Safeguard the ED: Act Before Violence Strikes

Metal detectors, security guards are precautions departments are taking in response to an increase in violent incidents

As violence continues to increase in hospitals across the country, the challenge of ensuring a secure ED has become a top priority. After several gang members opened fire in the ED at Los Angeles County-University of Southern California Medical Center in 1993, ED managers nationwide were motivated to increase security.

"After the shooting in Los Angeles, we realized that while we don’t have as many violent patients as many EDs do, something like that could easily happen here," observes Seth Wright, MD, FACEP, associate professor of emergency medicine at Vanderbilt University Medical Center in Nashville, TN, which added metal detectors in response to the incident.

Although the Los Angeles shooting made headlines, attacks on ED staff, patients, and visitors aren’t unusual. A recent study shows that 20% of EDs report at least one threat with a weapon each month, and 46% report the confiscation of a weapon at least once a month.1 A 1991 national survey of ED nurses found that a third had been assaulted at least once during the previous year.

The ED is vulnerable to violence for several reasons. "It’s a very public area [that is] open 24 hours a day, and we’ve got patients, families, police, and ambulance personnel milling around, whereas most of the other areas in the hospital are pretty restricted," says Diane Mangrum, RN, BSN, CEN, interim director of emergency services at Ben Taub Hospital in Houston. "Also, people are in a crisis situation when they come here, not only the patients but the family members as well, and emotions run high."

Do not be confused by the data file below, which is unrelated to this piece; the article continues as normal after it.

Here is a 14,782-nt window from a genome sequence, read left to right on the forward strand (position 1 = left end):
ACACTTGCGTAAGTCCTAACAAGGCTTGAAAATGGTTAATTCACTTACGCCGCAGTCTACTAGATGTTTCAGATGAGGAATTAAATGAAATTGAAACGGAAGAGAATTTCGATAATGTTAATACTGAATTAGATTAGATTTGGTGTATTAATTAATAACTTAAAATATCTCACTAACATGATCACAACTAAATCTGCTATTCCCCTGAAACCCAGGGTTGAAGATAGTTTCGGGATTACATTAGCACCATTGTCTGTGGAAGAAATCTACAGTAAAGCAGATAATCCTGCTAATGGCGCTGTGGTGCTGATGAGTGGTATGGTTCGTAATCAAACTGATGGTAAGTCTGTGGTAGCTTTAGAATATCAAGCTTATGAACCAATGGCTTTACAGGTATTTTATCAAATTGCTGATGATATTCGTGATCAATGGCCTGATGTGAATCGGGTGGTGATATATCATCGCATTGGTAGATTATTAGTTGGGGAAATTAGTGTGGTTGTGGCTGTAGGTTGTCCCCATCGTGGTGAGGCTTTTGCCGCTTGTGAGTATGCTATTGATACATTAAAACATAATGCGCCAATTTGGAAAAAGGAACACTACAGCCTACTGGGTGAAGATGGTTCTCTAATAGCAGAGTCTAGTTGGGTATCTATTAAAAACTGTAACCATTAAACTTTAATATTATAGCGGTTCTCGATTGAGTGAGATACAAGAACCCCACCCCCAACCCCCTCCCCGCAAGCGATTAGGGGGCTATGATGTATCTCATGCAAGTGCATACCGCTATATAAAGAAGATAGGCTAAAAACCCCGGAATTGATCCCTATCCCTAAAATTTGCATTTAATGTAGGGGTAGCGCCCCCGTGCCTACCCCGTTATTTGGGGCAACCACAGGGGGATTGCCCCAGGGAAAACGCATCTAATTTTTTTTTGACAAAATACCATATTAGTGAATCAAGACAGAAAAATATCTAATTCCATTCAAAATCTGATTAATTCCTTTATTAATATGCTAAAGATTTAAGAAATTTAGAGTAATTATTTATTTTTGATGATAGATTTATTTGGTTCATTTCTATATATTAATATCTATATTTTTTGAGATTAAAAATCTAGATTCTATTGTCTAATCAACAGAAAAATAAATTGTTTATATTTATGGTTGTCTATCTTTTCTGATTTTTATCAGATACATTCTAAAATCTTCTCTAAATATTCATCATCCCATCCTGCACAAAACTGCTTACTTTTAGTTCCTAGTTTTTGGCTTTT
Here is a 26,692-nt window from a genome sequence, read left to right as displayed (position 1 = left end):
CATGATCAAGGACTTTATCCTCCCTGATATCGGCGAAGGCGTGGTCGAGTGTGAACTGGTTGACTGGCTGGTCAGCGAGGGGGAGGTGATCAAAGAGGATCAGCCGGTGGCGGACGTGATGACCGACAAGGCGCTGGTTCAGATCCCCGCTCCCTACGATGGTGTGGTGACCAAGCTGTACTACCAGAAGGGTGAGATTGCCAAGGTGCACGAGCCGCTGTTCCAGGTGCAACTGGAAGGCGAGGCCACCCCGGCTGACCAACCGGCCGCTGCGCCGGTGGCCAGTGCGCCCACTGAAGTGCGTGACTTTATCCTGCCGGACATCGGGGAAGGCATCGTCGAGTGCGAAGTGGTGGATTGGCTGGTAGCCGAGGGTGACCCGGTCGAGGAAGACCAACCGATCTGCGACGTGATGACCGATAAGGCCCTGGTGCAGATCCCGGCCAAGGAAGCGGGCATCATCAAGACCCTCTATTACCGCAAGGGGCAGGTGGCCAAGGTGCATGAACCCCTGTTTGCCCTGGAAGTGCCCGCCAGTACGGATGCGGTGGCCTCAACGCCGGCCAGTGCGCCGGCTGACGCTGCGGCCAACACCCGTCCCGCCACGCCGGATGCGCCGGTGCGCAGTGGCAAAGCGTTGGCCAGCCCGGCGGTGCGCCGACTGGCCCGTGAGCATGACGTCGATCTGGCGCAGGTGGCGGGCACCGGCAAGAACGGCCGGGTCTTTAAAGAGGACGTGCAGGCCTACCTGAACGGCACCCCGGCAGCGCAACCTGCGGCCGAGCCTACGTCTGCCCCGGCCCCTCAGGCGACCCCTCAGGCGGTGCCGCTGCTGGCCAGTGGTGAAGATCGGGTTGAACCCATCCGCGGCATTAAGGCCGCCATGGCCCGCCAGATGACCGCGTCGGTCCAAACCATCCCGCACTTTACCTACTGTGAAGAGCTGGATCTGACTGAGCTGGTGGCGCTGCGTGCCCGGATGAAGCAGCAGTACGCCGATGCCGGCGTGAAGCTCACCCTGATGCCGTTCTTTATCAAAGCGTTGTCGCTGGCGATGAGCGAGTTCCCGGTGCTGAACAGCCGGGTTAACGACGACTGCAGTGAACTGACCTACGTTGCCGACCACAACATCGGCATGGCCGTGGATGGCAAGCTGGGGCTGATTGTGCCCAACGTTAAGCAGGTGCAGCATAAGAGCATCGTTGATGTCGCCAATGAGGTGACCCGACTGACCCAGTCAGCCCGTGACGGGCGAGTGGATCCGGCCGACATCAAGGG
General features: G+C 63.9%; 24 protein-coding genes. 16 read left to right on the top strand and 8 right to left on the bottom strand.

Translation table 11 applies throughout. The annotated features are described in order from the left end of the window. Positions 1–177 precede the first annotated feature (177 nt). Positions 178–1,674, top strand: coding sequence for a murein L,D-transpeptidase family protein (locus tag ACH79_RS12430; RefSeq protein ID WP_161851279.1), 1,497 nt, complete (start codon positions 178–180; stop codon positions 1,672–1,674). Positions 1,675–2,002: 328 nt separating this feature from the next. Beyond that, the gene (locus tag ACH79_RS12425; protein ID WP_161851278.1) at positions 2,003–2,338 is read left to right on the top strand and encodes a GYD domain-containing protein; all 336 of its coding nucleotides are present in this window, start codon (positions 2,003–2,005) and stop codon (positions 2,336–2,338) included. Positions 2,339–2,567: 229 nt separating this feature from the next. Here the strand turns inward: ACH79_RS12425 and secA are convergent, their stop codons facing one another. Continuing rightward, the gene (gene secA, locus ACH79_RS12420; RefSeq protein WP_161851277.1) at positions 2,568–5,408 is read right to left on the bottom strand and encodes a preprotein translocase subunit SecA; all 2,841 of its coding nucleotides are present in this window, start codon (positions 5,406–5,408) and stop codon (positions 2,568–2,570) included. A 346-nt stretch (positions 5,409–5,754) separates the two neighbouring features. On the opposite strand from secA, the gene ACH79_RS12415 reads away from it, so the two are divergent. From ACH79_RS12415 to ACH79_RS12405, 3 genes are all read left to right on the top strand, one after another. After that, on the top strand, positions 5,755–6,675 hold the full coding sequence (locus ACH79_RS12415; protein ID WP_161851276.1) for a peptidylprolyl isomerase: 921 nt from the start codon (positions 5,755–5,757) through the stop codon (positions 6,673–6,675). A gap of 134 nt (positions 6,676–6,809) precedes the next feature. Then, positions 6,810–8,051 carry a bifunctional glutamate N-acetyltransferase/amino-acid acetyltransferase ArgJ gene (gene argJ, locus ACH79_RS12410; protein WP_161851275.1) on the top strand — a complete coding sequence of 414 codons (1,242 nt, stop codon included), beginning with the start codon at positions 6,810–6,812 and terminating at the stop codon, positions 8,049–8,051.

At Ben Taub, a woman who had just shot her husband came to the waiting room of the ED where he’d been taken, shot and killed the woman he’d been having an affair with, and wounded her sister. Around the same time period, a man came to the hospital and shot his wife.

After those two unrelated shootings, additional security guards were added and metal detectors were installed. "Everyone without a hospital badge now has to go through the metal detector, and we take weapons off people on a routine basis," says Mangrum.

Metal detectors are located at every entrance to the ED except the ambulance entrance. "When a patient is brought in on a stretcher, if we find a weapon when they come in, we call security and they come and take the weapon," Mangrum explains. Psychiatric patients are searched for anything that could be a possible hazard to themselves or others, she says.

Even with the added security, there are still frequent physical assaults at Ben Taub. Twenty-four assaults on ED staff occurred in 1996, with a significant percentage of those due to substance-abusing patients, says Mangrum. "One guy in the holding area picked up a thermometer on a rolling pole, and hit another patient with it. He was too drunk to go to jail—that’s what they told us," she recalls. "As a general rule, they don’t want to sober them up at the jail because it’s too much of a liability for them."

Recently, when a nurse was trying to move a woman who’d overdosed, the patient violently attacked her. "She’s now suffering from post-traumatic stress disorder and can’t go into a room alone with a patient," notes Mangrum.